In their heyday, Willimantic's Hooker and Nathan Hale Hotels were considered among the most lavish accomodations halfway between New York and Boston.
But they have long sat idle. Most residents know little about the Hooker's past other than that, by the 1980s and 1990s, the decaying structure turned into a notoriously gruesome boarding house for heroin addicts.
A settlement agreement reached between a developer, the state, and historic preservationists finally gives the community hope that the block on which they stand may soon be revived. Only it will be without the Hooker Hotel, which can be demolished under the agreement.
Today, we look at the compromise and what it means for blighted properties deemed historic in other Connecticut communities.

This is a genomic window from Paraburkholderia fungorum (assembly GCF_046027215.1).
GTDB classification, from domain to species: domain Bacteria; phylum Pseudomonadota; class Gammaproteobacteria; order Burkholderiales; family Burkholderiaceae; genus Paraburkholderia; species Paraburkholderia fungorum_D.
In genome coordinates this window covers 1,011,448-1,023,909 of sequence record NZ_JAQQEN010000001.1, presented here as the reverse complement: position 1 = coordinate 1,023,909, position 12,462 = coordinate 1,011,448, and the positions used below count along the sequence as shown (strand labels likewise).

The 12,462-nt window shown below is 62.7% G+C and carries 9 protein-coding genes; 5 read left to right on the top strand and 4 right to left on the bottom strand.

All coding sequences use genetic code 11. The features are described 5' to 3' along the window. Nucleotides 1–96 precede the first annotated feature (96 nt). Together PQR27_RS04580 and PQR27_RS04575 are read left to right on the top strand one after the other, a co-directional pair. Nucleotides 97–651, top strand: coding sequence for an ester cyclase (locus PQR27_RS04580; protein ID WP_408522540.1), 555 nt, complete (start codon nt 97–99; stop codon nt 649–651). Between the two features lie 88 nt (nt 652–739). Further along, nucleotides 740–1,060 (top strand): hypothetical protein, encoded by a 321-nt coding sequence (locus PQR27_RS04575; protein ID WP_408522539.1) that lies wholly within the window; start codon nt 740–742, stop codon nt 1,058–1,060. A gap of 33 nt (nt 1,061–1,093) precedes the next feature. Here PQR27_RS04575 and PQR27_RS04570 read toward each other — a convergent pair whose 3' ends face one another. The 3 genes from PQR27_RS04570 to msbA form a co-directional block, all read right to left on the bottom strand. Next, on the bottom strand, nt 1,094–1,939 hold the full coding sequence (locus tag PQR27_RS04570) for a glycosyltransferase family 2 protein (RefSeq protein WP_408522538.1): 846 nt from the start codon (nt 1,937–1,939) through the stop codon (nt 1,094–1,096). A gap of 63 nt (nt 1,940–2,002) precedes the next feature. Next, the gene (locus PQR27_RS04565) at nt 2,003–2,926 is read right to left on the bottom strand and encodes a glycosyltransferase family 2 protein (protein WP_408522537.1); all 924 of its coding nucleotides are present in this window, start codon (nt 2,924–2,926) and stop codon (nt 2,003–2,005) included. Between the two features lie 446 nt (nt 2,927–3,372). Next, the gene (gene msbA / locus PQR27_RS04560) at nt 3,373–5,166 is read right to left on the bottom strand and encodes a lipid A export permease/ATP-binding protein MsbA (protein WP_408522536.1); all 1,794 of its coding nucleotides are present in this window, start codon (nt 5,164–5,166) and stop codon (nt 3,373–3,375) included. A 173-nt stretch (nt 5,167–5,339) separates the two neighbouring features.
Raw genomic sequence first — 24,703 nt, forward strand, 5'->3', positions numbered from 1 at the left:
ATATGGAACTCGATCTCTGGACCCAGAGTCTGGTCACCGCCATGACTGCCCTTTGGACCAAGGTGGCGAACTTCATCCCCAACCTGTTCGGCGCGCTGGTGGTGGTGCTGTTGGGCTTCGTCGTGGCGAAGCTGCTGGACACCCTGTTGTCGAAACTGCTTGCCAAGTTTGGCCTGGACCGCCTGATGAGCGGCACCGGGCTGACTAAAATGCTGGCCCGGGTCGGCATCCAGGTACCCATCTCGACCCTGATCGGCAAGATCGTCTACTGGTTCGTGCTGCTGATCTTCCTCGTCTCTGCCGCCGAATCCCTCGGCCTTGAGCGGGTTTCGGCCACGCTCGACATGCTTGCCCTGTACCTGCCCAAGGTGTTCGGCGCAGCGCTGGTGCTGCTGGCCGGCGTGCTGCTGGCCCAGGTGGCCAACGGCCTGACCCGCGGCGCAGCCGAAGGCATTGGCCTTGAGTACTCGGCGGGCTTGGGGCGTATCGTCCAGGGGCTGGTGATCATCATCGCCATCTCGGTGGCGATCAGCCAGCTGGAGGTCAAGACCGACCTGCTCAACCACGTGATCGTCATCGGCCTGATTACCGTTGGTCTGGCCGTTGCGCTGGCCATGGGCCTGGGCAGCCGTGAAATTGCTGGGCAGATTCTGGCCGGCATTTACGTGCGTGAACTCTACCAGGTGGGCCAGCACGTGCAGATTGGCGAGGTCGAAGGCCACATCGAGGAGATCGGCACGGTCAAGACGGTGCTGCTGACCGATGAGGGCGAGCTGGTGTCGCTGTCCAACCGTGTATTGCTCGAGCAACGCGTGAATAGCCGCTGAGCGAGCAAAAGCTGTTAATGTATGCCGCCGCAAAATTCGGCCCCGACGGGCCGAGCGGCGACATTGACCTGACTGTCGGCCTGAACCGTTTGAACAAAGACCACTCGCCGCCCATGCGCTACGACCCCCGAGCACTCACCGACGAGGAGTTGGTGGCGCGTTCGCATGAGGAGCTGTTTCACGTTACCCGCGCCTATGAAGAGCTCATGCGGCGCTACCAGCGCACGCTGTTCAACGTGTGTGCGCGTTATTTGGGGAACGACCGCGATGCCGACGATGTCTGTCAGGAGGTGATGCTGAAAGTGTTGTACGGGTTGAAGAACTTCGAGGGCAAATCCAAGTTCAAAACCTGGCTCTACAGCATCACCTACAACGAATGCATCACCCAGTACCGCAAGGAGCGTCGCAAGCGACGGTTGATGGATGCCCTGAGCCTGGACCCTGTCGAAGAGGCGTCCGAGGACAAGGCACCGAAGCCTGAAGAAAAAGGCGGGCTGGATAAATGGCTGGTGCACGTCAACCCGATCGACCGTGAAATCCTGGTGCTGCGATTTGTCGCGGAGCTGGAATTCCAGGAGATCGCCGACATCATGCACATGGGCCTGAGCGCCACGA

And we get an update on Gov. Ned Lamont's bid for a "global solution" in the state's ever-evolving casino expansion debate. Last week, Lamont hesitantly conceded that a deal between Connecticut's two tribal casino operators and MGM Resorts isn't likely to come before the end of this year's regular legislative session. What happens now?
- Camara Stokes Hudson - Associate Policy Director at Connecticut Voices for Children, and co-author of a study examining the impact of school resource officers on students.
- Susan Johnson - Windham Democratic State Representative
- Jane Montanaro - Executive Director of the Connecticut Trust for Historic Preservation
- Frankie Graziano - Reporter for Connecticut Public Radio
Lydia Brown, Carmen Baskauf, and Catie Talarski contributed to this show.